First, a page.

I’ve been staring at the screen for some time this evening because I feel like I have nothing new to say, or at least nothing new to say that’s not about our move. Most all of my thought and energy of late has been about me: how I will move, what I will do, how I will say goodbye. I’m starting to feel like Bette Midler in Beaches: “Enough about me. Let’s talk about you. What do you think about me?”
(You know things are out of whack when you start to feel like Bette Midler.)
Meaningful perspective – living in the context of a world bigger than ourselves – is difficult to maintain. The Duck Boats were hardly parked from the Red Sox parade when Curt Schilling began talking about the possibility he might not pitch in Boston next season. He’s 41, nearing the end of his wonderful career, and he may leave Boston if they don’t offer him a one-year contract at the same salary as this year: thirteen million dollars. (And his is not the highest salary by far.) He talks about the money (a) as if he deserves it and (b) as though he needs it to be able to live his life beyond baseball.
If we’re looking for meaningful perspective, let’s start here: no ball player is worth thirteen million dollars. No ball player needs thirteen million dollars. I will live my whole life and not make a total of thirteen million dollars and will have lived quite well on lots of levels, thank you. The only way baseball salaries make any kind of sense is if they are taken out of any context beyond professional sports. He’s a blinded by the money as I am by the moving boxes.
I got off early tonight and drove home listening to NPR where they were discussing the confirmation hearings for Michael Mukasey to be the new attorney general. The conversation swirled around his unwillingness to define waterboarding as torture. I had to do a little work to get up to speed on exactly what they were talking about. Here’s what I learned. First, a definition:
Water boarding as it is currently described involves strapping a person to an inclined board, with his feet raised and his head lowered. The interrogators bind the person’s arms and legs so he can’t move at all, and they cover his face. In some descriptions, the person is gagged, and some sort of cloth covers his nose and mouth; in others, his face is wrapped in cellophane. The interrogator then repeatedly pours water onto the person’s face. Depending on the exact setup, the water may or may not actually get into the person’s mouth and nose; but the physical experience of being underneath a wave of water seems to be secondary to the psychological experience. The person’s mind believes he is drowning, and his gag reflex kicks in as if he were choking on all that water falling on his face.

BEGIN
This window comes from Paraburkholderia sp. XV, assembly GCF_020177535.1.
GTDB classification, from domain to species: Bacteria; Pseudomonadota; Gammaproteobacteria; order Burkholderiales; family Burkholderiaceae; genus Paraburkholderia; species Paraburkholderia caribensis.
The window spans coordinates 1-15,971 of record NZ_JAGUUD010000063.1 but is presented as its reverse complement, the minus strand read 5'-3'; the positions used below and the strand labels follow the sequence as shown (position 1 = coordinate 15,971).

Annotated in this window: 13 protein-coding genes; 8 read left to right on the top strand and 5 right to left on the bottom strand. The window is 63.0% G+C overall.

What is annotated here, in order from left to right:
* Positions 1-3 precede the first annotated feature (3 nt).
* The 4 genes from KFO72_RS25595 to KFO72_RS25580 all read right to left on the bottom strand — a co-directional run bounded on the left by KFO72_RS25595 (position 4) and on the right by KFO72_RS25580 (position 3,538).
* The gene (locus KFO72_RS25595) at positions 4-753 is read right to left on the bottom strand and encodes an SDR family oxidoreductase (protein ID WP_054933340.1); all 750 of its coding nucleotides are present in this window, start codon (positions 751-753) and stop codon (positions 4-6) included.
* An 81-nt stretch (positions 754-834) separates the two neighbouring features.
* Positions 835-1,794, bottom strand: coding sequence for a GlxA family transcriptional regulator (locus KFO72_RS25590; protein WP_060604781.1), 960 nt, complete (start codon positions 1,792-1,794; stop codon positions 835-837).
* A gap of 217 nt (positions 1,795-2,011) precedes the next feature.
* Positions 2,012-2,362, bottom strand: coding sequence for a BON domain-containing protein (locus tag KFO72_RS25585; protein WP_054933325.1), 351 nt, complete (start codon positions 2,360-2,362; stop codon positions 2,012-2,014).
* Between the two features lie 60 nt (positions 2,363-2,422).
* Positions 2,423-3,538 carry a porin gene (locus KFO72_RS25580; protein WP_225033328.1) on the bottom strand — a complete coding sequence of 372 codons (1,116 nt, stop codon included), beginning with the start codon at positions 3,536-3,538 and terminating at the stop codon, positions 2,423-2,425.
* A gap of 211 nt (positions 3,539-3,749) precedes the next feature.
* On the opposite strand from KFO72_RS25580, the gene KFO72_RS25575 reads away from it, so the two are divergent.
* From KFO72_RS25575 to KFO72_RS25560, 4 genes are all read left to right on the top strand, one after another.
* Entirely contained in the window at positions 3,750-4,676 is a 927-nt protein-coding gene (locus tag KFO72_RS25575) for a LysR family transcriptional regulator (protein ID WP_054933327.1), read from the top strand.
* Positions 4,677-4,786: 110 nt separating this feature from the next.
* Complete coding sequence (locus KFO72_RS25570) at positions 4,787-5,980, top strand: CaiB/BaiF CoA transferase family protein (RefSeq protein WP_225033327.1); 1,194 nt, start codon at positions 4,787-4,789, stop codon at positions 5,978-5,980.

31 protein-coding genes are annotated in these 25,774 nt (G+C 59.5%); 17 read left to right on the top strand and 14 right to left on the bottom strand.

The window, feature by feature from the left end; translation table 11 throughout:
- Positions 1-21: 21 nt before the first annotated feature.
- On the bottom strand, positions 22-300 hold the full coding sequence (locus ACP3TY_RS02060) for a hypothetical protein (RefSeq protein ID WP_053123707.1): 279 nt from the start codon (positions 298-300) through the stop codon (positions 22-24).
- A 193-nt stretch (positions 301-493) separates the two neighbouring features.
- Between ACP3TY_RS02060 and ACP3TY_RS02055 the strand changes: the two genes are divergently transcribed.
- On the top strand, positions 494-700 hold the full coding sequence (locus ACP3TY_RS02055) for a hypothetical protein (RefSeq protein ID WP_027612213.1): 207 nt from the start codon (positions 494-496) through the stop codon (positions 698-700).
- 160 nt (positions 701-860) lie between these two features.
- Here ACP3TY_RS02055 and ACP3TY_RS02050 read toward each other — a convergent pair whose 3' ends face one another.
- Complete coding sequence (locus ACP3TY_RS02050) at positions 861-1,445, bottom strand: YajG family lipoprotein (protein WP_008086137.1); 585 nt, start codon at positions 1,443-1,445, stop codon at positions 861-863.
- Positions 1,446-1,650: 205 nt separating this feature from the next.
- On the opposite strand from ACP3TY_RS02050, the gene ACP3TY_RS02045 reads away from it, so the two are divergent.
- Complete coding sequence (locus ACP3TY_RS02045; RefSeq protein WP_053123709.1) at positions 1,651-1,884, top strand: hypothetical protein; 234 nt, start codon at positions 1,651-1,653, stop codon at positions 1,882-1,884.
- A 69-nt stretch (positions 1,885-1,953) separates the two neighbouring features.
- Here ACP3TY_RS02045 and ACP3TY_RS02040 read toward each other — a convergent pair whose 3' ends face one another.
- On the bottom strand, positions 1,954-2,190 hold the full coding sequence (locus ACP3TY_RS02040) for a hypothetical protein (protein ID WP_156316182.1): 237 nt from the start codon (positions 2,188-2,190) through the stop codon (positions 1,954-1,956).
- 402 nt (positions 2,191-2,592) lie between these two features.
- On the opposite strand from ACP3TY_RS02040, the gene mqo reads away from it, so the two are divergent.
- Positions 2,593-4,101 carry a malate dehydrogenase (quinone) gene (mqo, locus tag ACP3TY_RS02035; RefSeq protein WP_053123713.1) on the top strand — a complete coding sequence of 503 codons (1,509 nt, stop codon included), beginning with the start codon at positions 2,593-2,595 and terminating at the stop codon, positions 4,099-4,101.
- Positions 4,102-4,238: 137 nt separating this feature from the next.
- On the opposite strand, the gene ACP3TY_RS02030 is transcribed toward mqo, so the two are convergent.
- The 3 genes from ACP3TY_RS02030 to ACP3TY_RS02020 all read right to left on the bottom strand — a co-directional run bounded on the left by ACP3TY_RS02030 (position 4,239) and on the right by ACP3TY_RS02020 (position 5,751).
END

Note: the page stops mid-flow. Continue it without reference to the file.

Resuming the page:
Second, an image of an actual waterboarding setup used by the Khmer Rouge:
Third, a little history. The practice, in various forms, goes back as far as the Spanish Inquisition and has been used many times across the centuries. After World War Two, the United States prosecuted Yukio Asano as a war criminal and sentenced him to fifteen years of hard labor for waterboarding US prisioners.
On the issue of waterboarding, the United States charged Yukio Asano, a Japanese officer on May 1 to 28, 1947, with war crimes. The offenses were recounted by John Henry Burton, a civilian victim: After taking me down into the hallway they laid me out on a stretcher and strapped me on. The stretcher was then stood on end with my head almost touching the floor and my feet in the air. They then began pouring water over my face and at times it was impossible for me to breathe without sucking in water. The torture continued and continued. Yukio Asano was sentenced to fifteen years of hard labor.
The issue has come up in the hearings because the CIA has been waterboarding as a means of interrogation in response to 9/11, as though we must become torturers in order to protect ourselves. Once again, we have lost any sense of meaningful perspective.
I’m not trying to stir up a political hornet’s nest as much as I am working to notice what gets lost when we become the center of our own universe, or even of our own existence.
- Hurting others because we have been hurt doesn’t help us learn anything of lasting value.
- Nobody’s worth thirteen million dollars.
- My move is not the most important thing going on in the world, or even in my world.
I think I’ll just concentrate on that last one.
P. S. – There’s a new recipe.